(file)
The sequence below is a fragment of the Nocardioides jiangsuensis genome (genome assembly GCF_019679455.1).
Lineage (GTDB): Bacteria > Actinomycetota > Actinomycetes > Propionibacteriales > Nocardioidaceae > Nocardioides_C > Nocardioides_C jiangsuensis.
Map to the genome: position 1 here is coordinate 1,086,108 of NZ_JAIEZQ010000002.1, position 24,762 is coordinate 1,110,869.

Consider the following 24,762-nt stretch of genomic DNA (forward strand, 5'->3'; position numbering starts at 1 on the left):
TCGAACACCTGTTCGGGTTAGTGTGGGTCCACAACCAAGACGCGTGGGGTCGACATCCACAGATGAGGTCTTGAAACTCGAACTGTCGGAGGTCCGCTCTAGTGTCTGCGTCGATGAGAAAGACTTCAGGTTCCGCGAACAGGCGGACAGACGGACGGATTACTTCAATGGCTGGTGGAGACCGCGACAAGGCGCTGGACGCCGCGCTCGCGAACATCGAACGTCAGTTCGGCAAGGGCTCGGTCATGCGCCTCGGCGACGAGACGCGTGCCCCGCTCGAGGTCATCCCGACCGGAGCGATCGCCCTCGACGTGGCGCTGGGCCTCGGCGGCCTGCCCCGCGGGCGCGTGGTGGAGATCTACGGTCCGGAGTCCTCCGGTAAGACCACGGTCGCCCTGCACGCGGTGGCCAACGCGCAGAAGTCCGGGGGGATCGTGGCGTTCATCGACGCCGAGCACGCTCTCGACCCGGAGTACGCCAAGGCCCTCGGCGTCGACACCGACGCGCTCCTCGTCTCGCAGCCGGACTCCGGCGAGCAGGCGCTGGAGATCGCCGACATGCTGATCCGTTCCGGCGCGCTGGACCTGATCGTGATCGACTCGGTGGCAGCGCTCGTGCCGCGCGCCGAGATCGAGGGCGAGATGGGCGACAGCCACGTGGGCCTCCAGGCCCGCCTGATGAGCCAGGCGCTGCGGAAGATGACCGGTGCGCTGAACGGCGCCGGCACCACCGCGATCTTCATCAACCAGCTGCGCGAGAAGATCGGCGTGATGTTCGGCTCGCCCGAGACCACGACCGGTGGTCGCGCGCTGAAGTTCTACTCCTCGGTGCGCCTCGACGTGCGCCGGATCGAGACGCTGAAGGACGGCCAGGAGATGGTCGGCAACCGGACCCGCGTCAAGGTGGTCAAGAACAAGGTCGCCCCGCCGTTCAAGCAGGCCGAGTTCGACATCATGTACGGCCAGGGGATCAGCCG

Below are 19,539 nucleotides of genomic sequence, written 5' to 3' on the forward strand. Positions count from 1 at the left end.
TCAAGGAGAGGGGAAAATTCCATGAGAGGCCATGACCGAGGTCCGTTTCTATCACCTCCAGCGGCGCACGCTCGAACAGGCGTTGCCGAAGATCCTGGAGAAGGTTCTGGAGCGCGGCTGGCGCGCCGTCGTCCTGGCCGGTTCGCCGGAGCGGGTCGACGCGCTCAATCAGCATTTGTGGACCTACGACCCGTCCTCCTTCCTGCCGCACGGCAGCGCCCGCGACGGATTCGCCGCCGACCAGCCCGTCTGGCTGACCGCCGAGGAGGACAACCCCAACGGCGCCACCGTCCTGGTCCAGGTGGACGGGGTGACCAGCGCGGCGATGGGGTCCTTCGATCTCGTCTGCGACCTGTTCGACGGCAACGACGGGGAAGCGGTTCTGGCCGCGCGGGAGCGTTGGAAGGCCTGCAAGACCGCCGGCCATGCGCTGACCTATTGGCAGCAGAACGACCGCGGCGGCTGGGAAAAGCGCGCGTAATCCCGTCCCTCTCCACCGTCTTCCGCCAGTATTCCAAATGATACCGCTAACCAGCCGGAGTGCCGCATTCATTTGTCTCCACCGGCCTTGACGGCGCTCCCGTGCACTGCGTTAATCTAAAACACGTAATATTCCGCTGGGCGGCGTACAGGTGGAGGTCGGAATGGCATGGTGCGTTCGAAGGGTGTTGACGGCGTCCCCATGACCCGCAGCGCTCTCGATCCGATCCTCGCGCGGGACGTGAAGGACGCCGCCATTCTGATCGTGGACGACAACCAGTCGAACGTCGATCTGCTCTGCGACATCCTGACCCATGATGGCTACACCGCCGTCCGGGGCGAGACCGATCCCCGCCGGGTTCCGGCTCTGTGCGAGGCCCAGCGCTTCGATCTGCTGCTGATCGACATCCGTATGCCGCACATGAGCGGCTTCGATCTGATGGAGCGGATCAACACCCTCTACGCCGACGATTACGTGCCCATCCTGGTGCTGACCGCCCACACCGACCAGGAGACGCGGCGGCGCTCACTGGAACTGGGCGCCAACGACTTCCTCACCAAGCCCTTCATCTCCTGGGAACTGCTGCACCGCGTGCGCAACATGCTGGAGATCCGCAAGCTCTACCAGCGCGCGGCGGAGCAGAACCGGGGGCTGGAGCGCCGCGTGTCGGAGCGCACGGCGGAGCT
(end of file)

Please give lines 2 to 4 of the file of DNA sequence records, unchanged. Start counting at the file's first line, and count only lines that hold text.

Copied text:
Lineage (GTDB): Bacteria > Actinomycetota > Actinomycetes > Propionibacteriales > Nocardioidaceae > Nocardioides_C > Nocardioides_C jiangsuensis.
Map to the genome: position 1 here is coordinate 1,086,108 of NZ_JAIEZQ010000002.1, position 24,762 is coordinate 1,110,869.

Consider the following 24,762-nt stretch of genomic DNA (forward strand, 5'->3'; position numbering starts at 1 on the left):